I can't get enough of Wagner's writing when the standard is as high as this. He so thoroughly understands Dredd's character by this stage that he is just turning out gems every time he returns to the character he is most closely linked too. Here he mixes Dredd's detective work, a vengence vendetta, and a political conspiracy thriller but the thing that shines out is the human element of Nate's terrible plight. It seems to me that as Wagner has gotten older his interest in the ordinary citizens of his future city has grown and he has portrayed them in a more sympathetic light.

The art is split between Kev Walker, Simon Coleby and Carl Critchlow and they are all top notch. I'm hard pressed to chose between them but Walker's work on the first chapter just edges it. This is the first complete story by Walker that I've read and it's lovely stuff. I'd like to see more of this in the prog. The only bad thing about Mandroid is that I missed it when it first came out, this is one of those stories that I would have really enjoyed to read on a weekly basis. Another top thrill from the house of Tharg and I'm really digging my journey through the Dredd trades available on the iPad app.

Saturday, May 10, 2014

2000AD Retro Review - Prog 242

Here from December 1981 is another slice of golden age goodness courtesy of the back issue bins at Orbital comics.

Cover is by Brian Bolland and its another beauty. The dynamic posture of Orlok and his red jumpsuit fit perfectly against the yellow and blues of the backgrounds. This one would have leapt off the shelves for me in 1981 just like it did in Orbital.

The Nerve centre has a few moans and niggles from readers about Ace Trucking Co, whether Dredd should remove his helmet, and reporting that 2000AD is popular down under.

Ace Trucking Co by John Wagner, Alan Grant, Ian Gibson and Tony Jacobs
I'm not used to seeing Gibson handle the art on Ace, it's a change from Belardinelli but Gibson can draw really whacky aliens so it's not too much of a shift.. Ace and Feek are about to be impaled by some belligerent Yaaga so GBH releases concentrated Macmac vapour which intoxicates the aliens and allows GBH to launch a rescue bid. It's fun stuff as Ace Trucking always was back in the day. Entertaining kids' comics.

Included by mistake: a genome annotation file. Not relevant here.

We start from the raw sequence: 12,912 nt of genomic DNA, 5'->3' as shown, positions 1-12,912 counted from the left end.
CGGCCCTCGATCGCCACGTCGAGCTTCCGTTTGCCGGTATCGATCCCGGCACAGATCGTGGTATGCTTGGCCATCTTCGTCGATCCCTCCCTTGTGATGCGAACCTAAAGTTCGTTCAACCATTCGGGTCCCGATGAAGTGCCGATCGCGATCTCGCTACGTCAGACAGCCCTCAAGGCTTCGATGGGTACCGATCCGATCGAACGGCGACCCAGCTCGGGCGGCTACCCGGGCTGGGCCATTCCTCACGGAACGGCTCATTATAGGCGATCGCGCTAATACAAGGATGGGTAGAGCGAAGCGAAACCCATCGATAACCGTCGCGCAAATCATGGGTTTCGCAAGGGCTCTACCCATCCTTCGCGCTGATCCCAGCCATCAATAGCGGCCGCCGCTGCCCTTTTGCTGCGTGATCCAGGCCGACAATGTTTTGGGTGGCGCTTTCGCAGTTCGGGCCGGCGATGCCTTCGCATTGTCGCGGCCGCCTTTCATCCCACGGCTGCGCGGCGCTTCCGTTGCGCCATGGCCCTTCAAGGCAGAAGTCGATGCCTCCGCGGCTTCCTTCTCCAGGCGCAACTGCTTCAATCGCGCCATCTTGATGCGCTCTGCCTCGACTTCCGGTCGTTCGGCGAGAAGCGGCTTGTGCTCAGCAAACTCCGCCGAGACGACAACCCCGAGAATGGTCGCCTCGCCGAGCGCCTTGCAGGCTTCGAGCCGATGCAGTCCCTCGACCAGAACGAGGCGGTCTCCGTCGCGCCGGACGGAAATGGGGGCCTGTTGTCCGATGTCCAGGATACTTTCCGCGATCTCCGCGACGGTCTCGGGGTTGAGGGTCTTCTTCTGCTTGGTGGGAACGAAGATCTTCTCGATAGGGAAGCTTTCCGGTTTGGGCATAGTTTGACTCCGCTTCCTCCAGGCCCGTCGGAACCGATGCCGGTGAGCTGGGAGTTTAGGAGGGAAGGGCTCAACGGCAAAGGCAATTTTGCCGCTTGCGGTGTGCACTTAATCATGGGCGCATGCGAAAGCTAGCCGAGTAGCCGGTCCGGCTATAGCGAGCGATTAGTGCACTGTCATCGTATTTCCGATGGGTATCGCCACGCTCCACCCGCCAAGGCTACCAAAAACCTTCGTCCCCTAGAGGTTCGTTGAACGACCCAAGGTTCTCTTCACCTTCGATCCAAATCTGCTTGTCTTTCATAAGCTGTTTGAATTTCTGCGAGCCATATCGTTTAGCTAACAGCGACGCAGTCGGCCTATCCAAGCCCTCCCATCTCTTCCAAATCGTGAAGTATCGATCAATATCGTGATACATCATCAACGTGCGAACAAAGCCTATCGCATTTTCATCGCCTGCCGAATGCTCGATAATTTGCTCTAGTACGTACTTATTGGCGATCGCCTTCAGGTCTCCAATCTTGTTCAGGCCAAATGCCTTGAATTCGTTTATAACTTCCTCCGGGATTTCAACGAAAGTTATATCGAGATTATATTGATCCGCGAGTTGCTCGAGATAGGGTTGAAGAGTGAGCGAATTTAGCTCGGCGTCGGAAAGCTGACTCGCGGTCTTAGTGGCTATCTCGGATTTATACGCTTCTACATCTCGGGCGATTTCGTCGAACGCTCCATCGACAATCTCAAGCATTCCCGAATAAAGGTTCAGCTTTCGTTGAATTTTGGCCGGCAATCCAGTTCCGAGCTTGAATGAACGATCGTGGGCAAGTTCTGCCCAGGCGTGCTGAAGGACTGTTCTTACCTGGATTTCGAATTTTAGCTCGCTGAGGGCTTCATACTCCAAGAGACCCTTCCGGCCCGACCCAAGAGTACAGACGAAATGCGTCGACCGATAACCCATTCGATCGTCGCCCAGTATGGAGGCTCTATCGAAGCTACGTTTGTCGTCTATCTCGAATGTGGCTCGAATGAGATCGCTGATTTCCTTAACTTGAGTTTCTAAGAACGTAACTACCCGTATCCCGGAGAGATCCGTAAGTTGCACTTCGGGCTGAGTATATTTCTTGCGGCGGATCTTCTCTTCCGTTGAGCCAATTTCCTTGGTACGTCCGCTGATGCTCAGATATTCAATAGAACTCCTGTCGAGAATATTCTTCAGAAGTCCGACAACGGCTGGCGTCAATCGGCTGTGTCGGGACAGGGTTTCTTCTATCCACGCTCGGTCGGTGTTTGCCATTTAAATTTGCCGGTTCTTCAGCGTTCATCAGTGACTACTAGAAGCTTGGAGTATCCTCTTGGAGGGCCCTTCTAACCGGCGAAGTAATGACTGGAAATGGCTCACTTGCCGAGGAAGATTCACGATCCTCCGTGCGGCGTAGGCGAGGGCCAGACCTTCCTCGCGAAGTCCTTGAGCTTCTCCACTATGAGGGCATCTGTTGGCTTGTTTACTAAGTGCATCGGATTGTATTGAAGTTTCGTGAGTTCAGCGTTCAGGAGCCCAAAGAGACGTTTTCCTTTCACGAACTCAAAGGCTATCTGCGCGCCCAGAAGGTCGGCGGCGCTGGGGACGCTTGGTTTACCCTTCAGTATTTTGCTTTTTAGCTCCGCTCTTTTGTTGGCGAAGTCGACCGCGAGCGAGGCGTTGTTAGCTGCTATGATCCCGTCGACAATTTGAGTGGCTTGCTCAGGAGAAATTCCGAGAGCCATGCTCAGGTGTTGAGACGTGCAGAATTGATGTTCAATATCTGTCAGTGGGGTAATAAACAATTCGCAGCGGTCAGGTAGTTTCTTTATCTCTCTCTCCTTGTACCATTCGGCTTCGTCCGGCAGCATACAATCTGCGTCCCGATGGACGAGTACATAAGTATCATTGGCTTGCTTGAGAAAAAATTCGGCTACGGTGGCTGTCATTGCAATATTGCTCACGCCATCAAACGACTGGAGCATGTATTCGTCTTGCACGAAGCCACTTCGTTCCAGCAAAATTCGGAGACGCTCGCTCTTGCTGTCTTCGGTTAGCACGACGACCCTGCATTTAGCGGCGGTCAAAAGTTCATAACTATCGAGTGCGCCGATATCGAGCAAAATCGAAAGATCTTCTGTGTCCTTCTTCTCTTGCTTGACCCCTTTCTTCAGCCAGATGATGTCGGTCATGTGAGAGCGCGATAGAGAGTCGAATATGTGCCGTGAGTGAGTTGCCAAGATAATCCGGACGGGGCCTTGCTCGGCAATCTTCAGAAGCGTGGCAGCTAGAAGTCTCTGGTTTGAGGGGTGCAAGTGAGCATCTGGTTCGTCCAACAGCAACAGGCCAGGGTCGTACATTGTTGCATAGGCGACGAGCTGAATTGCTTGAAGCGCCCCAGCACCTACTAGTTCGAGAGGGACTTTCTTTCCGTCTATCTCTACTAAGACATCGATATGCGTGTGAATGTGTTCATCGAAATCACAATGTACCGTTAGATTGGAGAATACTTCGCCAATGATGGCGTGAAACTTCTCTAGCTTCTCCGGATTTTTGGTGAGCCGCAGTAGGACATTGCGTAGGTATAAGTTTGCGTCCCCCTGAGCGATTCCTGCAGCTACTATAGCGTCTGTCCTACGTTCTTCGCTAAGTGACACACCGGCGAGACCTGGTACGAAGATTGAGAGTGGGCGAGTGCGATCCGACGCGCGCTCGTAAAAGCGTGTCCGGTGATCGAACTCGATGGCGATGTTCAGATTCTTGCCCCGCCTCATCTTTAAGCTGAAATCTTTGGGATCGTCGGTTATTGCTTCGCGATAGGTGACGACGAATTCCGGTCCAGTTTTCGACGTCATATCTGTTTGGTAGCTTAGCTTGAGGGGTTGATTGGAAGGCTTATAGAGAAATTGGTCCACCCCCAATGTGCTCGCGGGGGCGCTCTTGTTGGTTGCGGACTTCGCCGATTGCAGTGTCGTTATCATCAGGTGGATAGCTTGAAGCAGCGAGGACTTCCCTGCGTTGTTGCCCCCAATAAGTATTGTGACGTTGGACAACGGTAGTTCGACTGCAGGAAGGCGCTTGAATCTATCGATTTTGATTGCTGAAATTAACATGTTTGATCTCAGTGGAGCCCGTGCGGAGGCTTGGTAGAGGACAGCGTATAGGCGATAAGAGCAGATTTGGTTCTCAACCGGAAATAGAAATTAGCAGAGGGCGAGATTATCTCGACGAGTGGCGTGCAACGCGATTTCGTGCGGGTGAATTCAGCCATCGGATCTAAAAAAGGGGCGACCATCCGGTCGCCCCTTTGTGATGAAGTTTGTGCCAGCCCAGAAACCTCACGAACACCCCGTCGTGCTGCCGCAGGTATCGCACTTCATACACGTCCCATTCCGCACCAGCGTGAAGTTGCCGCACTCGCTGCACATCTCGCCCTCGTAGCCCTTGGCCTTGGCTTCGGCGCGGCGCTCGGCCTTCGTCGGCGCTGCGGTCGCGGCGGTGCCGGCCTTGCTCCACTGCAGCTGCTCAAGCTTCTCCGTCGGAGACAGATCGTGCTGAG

The Mean Arena by Tom Tully, Mike White and Pete Knight
First time I've read a Mean arena in a long time. Mixing a sport strip with some futuristic war elements must have seemed like a sure winner for the editorial team. Matt Tallon takes on the Roy Race role and scores a perfect volley portrayed in classic British footie comic style. It's like Rollerball but played on the mean streets of Edinburgh.

Tharg's Future Shocks. Love Thy Neighbour by Kelvin Gosnell, Jesus Redondo and Steve Potter
A grumpy old git invents a machine to stop his neighbours annoying him with all their electronic gadgets. But there is typical twist in the tale and it's probably a good job he wasn't around once we all got smartphones.

Judge Dredd. Block Mania by John Wagner, Alan Grant, Steve Dillon and Tom Frame
Orlok the assassin is caught dumping the block mania toxin into the water supply and the chase is on. More golden age stuff as the Judges close in on the deadly Orlok and his floating robot Sattelat. Dillon's sequentials are brilliant and really deliver the high intensity of the hunt. I wont give away a 33 years old spoiler but one of Dredd's supporting cast dies at the end of the episode. Thrill-powered stuff of the highest order.

Tharg's Future Shocks. Mister, could you use a Squonge? by Alan Moore. Ron Tinner and Tim Skomski.
A space probe returns with a weird bunch of self-replicating space sponges which when worn on the head seem to boost intelligence, but there is a classic Moore twist when he reveals that they are not quite the good idea they seem to be. Wonder whatever happened to that Moore guy?

Rogue Trooper by Gerry Finlay-Day, Mike Dorey and Bill Nuttall
A brief Rogue story where he takes out a Nort ship before collapsing apparently poisoned and he is supposed to be immune to all poisons. It's a bit of a throwaway story that is over in a couple of pages. Not vintage Rogue Trooper.

The back cover has a Star Lord scan, not sure who is the artist is, and neither is Barney. Anyone?

Pick of the prog is clearly that moment from a great Dredd epic and the Whittle circular panel count is 3

Friday, May 9, 2014

2000AD - Prog 1880

Cover by Simon Davis. What a beautiful piece of art by a lovely chap who I have met and if I meet him again I will ask him to sign this for me, but although it would not look out of place on an art gallery wall is it a comic book cover? I honestly can't make up my mind. Part of me thinks that Tharg should push at the boundaries with interesting art and design, but I also want to see Slaine with a big axe because I think that would look better on the shelves and sell more copies. I'm going to have to stare at this for a while before I decide whether it will make my top covers of the year list.